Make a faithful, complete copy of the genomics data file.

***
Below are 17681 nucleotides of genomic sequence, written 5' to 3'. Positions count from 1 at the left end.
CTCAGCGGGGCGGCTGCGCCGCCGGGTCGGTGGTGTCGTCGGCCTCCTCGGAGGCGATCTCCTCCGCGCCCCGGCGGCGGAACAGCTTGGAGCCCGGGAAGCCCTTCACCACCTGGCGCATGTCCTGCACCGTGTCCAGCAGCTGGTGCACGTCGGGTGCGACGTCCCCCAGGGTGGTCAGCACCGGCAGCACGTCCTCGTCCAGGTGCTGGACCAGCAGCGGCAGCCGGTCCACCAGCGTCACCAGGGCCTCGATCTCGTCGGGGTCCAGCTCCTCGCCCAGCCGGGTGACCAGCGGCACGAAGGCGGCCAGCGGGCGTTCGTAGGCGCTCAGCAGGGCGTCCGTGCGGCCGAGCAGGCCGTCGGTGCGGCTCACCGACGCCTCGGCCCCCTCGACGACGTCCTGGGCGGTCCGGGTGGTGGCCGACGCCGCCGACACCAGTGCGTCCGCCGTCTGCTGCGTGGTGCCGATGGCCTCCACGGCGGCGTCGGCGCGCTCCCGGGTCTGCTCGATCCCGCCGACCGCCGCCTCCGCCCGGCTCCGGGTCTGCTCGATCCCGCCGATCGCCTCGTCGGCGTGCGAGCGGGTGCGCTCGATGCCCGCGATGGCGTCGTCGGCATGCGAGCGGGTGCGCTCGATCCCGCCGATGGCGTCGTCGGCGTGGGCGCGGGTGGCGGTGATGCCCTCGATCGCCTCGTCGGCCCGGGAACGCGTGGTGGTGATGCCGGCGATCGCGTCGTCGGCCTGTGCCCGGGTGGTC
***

Below are 17681 nucleotides of genomic sequence, written 5' to 3'. Positions count from 1 at the left end.
CTCAGCGGGGCGGCTGCGCCGCCGGGTCGGTGGTGTCGTCGGCCTCCTCGGAGGCGATCTCCTCCGCGCCCCGGCGGCGGAACAGCTTGGAGCCCGGGAAGCCCTTCACCACCTGGCGCATGTCCTGCACCGTGTCCAGCAGCTGGTGCACGTCGGGTGCGACGTCCCCCAGGGTGGTCAGCACCGGCAGCACGTCCTCGTCCAGGTGCTGGACCAGCAGCGGCAGCCGGTCCACCAGCGTCACCAGGGCCTCGATCTCGTCGGGGTCCAGCTCCTCGCCCAGCCGGGTGACCAGCGGCACGAAGGCGGCCAGCGGGCGTTCGTAGGCGCTCAGCAGGGCGTCCGTGCGGCCGAGCAGGCCGTCGGTGCGGCTCACCGACGCCTCGGCCCCCTCGACGACGTCCTGGGCGGTCCGGGTGGTGGCCGACGCCGCCGACACCAGTGCGTCCGCCGTCTGCTGCGTGGTGCCGATGGCCTCCACGGCGGCGTCGGCGCGCTCCCGGGTCTGCTCGATCCCGCCGACCGCCGCCTCCGCCCGGCTCCGGGTCTGCTCGATCCCGCCGATCGCCTCGTCGGCGTGCGAGCGGGTGCGCTCGATGCCCGCGATGGCGTCGTCGGCATGCGAGCGGGTGCGCTCGATCCCGCCGATGGCGTCGTCGGCGTGGGCGCGGGTGGCGGTGATGCCCTCGATCGCCTCGTCGGCCCGGGAACGCGTGGTGGTGATGCCGGCGATCGCGTCGTCGGCCTGTGCCCGGGTGGTC